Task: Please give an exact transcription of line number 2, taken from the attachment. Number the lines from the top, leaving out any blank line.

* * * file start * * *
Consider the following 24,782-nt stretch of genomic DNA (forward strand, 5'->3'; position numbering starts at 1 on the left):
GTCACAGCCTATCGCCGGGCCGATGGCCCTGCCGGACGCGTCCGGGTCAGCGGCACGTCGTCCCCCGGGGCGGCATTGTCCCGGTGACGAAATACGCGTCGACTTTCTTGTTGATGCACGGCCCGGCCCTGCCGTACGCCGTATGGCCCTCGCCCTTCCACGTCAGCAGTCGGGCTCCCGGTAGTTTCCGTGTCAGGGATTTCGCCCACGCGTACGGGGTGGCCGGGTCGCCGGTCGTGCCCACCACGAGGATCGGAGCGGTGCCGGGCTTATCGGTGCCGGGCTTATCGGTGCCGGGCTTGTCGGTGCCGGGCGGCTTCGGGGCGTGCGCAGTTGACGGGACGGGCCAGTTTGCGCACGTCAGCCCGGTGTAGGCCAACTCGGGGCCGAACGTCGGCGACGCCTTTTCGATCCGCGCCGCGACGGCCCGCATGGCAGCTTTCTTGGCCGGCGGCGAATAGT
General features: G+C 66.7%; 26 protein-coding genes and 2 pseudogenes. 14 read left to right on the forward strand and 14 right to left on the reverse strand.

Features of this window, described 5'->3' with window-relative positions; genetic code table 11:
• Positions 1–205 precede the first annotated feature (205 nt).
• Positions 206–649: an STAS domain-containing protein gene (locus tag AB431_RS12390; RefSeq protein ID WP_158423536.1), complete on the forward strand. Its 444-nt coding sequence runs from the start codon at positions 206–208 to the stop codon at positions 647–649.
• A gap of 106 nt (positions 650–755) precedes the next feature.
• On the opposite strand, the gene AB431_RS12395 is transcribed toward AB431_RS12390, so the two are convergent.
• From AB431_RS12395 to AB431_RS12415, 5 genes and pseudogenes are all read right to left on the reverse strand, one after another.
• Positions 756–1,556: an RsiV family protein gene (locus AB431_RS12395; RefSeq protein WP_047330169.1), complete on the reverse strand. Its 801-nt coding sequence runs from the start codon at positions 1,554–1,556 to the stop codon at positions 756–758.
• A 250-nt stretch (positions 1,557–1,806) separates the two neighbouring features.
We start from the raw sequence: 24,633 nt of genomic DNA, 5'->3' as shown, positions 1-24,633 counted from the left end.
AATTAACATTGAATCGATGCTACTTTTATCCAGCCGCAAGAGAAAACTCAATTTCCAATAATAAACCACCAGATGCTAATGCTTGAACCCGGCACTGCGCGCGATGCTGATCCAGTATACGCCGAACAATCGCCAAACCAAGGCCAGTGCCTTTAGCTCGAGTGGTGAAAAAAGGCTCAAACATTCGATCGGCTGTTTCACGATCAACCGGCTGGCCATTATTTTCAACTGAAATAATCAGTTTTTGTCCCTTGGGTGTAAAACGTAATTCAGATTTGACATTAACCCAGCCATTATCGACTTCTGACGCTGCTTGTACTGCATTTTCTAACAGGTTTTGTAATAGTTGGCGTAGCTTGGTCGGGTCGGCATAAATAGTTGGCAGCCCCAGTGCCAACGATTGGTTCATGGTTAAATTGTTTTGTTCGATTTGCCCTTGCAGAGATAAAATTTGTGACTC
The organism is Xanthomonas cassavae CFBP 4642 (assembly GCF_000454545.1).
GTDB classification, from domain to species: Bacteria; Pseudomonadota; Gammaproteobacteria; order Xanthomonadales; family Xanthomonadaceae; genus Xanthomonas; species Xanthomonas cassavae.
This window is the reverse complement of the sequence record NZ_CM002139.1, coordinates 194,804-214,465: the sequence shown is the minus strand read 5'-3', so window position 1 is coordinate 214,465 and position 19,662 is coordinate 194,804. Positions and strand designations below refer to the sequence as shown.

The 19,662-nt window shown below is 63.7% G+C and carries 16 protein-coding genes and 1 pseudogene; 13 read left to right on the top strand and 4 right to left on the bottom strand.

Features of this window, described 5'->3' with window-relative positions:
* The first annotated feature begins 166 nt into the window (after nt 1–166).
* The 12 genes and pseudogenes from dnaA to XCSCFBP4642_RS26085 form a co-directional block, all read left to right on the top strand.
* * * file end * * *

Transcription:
GTCACAGCCTATCGCCGGGCCGATGGCCCTGCCGGACGCGTCCGGGTCAGCGGCACGTCGTCCCCCGGGGCGGCATTGTCCCGGTGACGAAATACGCGTCGACTTTCTTGTTGATGCACGGCCCGGCCCTGCCGTACGCCGTATGGCCCTCGCCCTTCCACGTCAGCAGTCGGGCTCCCGGTAGTTTCCGTGTCAGGGATTTCGCCCACGCGTACGGGGTGGCCGGGTCGCCGGTCGTGCCCACCACGAGGATCGGAGCGGTGCCGGGCTTATCGGTGCCGGGCTTATCGGTGCCGGGCTTGTCGGTGCCGGGCGGCTTCGGGGCGTGCGCAGTTGACGGGACGGGCCAGTTTGCGCACGTCAGCCCGGTGTAGGCCAACTCGGGGCCGAACGTCGGCGACGCCTTTTCGATCCGCGCCGCGACGGCCCGCATGGCAGCTTTCTTGGCCGGCGGCGAATAGT